The match is lightning. The gasoline is the rich, peat-like fuel we still call tundra even as it is thawing and drying out. Beneath the tundra lies permafrost that holds massive amounts of greenhouse gases, both CO2 and methane.
We're all familiar with lightning and thunderstorms. They're pretty common in our latitudes with our warm and humid atmosphere. What makes them common at our latitude is what has made them extremely rare in the northern latitudes of the Arctic. Until now.
The US National Weather Service in Alaska has detected lightning at the north pole.
The lightning at the North Pole was observed after climate experts have spent weeks recording higher-than-average temperatures in the Arctic. The warming globe is causing sea ice in the region to disappear at a higher rate than ever recorded, as Common Dreams reported last month. The melting ice in turn is contributing to a warmer Arctic.
As the Washington Post reported, the lighting denotes "that the atmosphere near the pole was unstable enough, with sufficient warm and moist air in the lower atmosphere, to give rise to thunderstorms."
"The probability of this kind of event occurring would increase as the sea ice extent retreats farther and farther north in the summertime," Alex Young, a meteorologist with the NWS in Fairbanks, told Wired.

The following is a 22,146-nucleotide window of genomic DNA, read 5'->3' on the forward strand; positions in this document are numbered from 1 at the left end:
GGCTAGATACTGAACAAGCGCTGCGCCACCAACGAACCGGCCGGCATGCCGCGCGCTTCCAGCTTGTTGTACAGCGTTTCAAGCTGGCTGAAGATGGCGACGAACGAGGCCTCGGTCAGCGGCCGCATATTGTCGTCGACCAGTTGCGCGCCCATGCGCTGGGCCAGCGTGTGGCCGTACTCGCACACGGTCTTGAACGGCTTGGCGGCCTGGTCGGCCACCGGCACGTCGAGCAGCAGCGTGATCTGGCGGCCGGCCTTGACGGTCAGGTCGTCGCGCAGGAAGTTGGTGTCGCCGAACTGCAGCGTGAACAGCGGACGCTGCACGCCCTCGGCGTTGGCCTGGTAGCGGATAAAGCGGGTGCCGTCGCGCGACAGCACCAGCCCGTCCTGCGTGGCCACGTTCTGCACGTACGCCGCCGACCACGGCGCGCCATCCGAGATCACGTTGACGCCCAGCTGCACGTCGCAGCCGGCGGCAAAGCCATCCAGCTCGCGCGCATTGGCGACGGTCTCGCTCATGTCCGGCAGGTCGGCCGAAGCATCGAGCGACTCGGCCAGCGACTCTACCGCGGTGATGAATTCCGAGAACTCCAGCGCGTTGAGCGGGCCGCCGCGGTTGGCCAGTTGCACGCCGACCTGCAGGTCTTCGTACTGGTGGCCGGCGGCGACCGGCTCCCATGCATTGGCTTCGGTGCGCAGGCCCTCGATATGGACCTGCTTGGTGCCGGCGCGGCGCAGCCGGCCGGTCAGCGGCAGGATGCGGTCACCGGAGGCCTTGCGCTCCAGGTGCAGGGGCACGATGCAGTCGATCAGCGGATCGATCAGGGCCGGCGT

Before the lightning was recorded, climate scientists were concerned about wildfires that have been burning in Greenland for more than a month.
"The lightning strikes near the North Pole come during one of the most extreme Arctic ice melt years on record," the Washington Post's Capital Weather Gang tweeted, summarizing meteorologists' alarm over recent weather in the planet's far northern region. "There's currently no sea ice in Alaskan waters, and Arctic-wide sea ice is plummeting to one of the five lowest levels on record."
...UCLA climate scientist Daniel Swain warned that lightning strikes in the Arctic could be part of a new pattern of climate changes as the planet's sea ice continue to melt.
"Scientists already knew the Arctic was going to change much more rapidly than the rest of the world, and yet we've still been surprised at the rate of change we've been observing," Swain told Wired. "I think there's potential for nasty surprises coming out of the Arctic."This summer has also witnessed the spread of wildfires deep inside the Arctic Circle. A small amount of smoke from fires in Siberia reached British Columbia.